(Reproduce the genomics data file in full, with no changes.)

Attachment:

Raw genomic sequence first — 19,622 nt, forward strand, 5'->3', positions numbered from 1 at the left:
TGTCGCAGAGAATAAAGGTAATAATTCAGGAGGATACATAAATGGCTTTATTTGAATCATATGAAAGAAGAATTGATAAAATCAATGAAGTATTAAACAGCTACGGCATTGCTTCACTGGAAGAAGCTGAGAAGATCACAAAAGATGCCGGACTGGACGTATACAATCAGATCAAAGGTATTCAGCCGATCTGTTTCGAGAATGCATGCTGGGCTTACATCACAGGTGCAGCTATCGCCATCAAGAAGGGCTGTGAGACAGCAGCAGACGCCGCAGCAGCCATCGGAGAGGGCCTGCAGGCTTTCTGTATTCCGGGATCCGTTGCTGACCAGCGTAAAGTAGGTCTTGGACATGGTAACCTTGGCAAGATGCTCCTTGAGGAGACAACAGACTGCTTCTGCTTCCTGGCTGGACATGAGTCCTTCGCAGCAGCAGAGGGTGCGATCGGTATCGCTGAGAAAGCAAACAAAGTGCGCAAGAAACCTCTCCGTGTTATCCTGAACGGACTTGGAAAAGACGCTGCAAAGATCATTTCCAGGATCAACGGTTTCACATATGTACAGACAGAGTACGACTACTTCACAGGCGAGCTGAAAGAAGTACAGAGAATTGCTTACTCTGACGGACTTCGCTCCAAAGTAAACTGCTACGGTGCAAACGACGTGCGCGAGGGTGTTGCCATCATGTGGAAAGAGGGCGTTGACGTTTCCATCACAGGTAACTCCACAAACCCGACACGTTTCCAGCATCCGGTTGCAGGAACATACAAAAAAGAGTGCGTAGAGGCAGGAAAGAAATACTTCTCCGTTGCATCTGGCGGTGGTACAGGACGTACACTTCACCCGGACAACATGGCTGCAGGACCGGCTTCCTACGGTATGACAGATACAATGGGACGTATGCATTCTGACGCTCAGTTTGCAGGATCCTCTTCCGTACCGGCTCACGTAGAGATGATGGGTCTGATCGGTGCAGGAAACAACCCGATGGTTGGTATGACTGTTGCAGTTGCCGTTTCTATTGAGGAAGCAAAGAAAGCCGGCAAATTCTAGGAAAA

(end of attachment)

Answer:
Raw genomic sequence first — 19,622 nt, forward strand, 5'->3', positions numbered from 1 at the left:
TGTCGCAGAGAATAAAGGTAATAATTCAGGAGGATACATAAATGGCTTTATTTGAATCATATGAAAGAAGAATTGATAAAATCAATGAAGTATTAAACAGCTACGGCATTGCTTCACTGGAAGAAGCTGAGAAGATCACAAAAGATGCCGGACTGGACGTATACAATCAGATCAAAGGTATTCAGCCGATCTGTTTCGAGAATGCATGCTGGGCTTACATCACAGGTGCAGCTATCGCCATCAAGAAGGGCTGTGAGACAGCAGCAGACGCCGCAGCAGCCATCGGAGAGGGCCTGCAGGCTTTCTGTATTCCGGGATCCGTTGCTGACCAGCGTAAAGTAGGTCTTGGACATGGTAACCTTGGCAAGATGCTCCTTGAGGAGACAACAGACTGCTTCTGCTTCCTGGCTGGACATGAGTCCTTCGCAGCAGCAGAGGGTGCGATCGGTATCGCTGAGAAAGCAAACAAAGTGCGCAAGAAACCTCTCCGTGTTATCCTGAACGGACTTGGAAAAGACGCTGCAAAGATCATTTCCAGGATCAACGGTTTCACATATGTACAGACAGAGTACGACTACTTCACAGGCGAGCTGAAAGAAGTACAGAGAATTGCTTACTCTGACGGACTTCGCTCCAAAGTAAACTGCTACGGTGCAAACGACGTGCGCGAGGGTGTTGCCATCATGTGGAAAGAGGGCGTTGACGTTTCCATCACAGGTAACTCCACAAACCCGACACGTTTCCAGCATCCGGTTGCAGGAACATACAAAAAAGAGTGCGTAGAGGCAGGAAAGAAATACTTCTCCGTTGCATCTGGCGGTGGTACAGGACGTACACTTCACCCGGACAACATGGCTGCAGGACCGGCTTCCTACGGTATGACAGATACAATGGGACGTATGCATTCTGACGCTCAGTTTGCAGGATCCTCTTCCGTACCGGCTCACGTAGAGATGATGGGTCTGATCGGTGCAGGAAACAACCCGATGGTTGGTATGACTGTTGCAGTTGCCGTTTCTATTGAGGAAGCAAAGAAAGCCGGCAAATTCTAGGAAAA